Sunday, 30 October 2011

Swindon's Hooter

The Great Western Railway works has brought many things to Swindon. Industry, wealth, people and probably the most important thing, memories. For those who used to work on the railways, the sound of the hooter is something they will never forget. This hooter used to blast across Swindon as a call to work. The sound used to cut across the town and the countryside to ensure employees of the works were ready to get into work.

The hooter blasted at several other points during the day, letting people know it was time to start lunch, finish lunch, stop work and so forth. It was the sound of the town right up until 1986 when the twin brass hooters blew for the last time.

Graham Mack is a presenter on BBC Wiltshire. With the help of local people he is on a mission to get the hooter blowing again. Graham isn't from Swindon but just wants to learn more about what made the town what it is today. When it comes to the hooter it's all about local knowledge. Many of Swindonions have been on the case to help track down the whereabouts of the hooter and the possibility of rekindling the sound of the railways.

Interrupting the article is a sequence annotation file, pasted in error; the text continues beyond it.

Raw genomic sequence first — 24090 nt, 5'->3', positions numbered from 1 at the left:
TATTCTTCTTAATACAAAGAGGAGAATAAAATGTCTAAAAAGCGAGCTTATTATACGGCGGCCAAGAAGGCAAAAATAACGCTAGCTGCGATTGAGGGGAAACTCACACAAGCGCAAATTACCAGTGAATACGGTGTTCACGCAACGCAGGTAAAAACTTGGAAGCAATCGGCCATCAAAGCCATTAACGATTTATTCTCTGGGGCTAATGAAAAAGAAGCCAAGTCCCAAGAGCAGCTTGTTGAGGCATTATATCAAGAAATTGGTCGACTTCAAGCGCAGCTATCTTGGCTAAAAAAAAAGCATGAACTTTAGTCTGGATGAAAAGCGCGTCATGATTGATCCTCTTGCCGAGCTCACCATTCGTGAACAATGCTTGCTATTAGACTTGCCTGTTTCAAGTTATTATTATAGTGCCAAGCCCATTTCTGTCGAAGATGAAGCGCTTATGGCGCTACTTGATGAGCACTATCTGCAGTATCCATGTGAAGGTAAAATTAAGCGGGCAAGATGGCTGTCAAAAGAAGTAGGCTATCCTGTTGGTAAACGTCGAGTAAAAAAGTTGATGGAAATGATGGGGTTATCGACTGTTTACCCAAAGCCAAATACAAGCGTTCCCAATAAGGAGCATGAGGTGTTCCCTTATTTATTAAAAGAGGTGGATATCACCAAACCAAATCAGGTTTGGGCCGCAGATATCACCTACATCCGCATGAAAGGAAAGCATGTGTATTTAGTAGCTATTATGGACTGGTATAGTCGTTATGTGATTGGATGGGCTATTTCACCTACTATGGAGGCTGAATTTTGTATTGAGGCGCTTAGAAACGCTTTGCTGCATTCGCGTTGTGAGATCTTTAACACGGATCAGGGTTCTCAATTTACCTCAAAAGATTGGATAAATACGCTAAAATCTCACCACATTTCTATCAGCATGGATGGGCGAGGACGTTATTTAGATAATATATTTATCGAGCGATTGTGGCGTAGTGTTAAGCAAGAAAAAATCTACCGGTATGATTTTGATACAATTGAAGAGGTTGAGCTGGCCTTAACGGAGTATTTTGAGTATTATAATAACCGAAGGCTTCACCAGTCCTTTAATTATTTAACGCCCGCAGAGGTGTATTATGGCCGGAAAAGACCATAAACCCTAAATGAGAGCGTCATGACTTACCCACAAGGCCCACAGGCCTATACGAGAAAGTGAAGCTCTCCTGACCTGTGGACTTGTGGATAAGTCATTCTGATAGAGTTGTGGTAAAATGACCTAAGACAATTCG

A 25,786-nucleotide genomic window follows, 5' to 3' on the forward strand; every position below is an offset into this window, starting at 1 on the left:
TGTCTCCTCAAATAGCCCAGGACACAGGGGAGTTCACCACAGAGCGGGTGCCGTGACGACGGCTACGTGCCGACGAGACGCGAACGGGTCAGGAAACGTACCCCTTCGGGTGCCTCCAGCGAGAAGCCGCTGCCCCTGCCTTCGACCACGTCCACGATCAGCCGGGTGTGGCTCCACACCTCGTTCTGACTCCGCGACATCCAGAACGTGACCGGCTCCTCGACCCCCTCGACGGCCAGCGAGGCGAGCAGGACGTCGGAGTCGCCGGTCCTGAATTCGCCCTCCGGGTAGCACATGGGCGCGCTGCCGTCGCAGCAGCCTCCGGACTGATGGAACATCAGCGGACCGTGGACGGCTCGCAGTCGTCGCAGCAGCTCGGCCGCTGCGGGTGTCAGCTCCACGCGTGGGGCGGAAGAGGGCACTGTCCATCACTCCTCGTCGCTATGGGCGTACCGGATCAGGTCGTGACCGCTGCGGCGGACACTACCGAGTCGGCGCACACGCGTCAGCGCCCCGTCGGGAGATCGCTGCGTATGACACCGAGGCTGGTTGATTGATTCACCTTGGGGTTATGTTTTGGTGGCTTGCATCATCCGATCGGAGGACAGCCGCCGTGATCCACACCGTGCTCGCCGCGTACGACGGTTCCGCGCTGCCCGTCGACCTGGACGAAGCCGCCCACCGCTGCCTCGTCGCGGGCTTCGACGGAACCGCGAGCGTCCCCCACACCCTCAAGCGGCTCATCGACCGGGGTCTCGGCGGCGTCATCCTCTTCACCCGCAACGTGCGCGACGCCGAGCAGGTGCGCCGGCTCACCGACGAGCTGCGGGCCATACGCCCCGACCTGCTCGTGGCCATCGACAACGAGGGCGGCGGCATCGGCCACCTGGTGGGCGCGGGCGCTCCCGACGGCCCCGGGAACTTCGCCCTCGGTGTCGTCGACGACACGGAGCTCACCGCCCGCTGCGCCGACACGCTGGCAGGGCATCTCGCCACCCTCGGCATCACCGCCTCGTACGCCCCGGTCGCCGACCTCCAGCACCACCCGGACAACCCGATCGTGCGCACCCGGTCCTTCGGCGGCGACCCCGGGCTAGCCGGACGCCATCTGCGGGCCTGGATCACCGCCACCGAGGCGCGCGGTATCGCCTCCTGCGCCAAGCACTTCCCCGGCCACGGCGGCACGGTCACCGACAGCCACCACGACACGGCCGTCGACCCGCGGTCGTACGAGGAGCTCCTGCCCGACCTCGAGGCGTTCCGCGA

My family have lived in Swindon for generations. My Grampy worked on the Railways and my Grandma worked at Wills Cigarettes. They both remember the hooter so I thought I'd pay them a visit to find out more...

Swindon GWR Hooter by bribriwilliam

I think there are many people,not just in Swindon, like my Grandparents Colin (91) and Sybil (86) Humphries, that would like to hear the hooter again. It will bring the memories of the railway back to those who worked in Swindon decades ago. But it will also bring a sense of appreciation and identity to a younger generation that know little about Swindon's industrial past.

I'll keep you updated as to whether Graham ever gets the hooter blowing again.

Monday, 17 October 2011

Royal Bassett

Thousands lined the streets of Wootton Bassett to watch the Princess Royal deliver the letters patent to the town. The police were expecting between 15,000 and 20,000 people but I don't think the crowd even reached 5,000. Even though the numbers were less than predicted the atmosphere was buzzing all the same. Rows of service men and women turned out to honour Wootton Bassett becoming Royal. The Prime Minister David Cameron was present along with all the local usual suspects.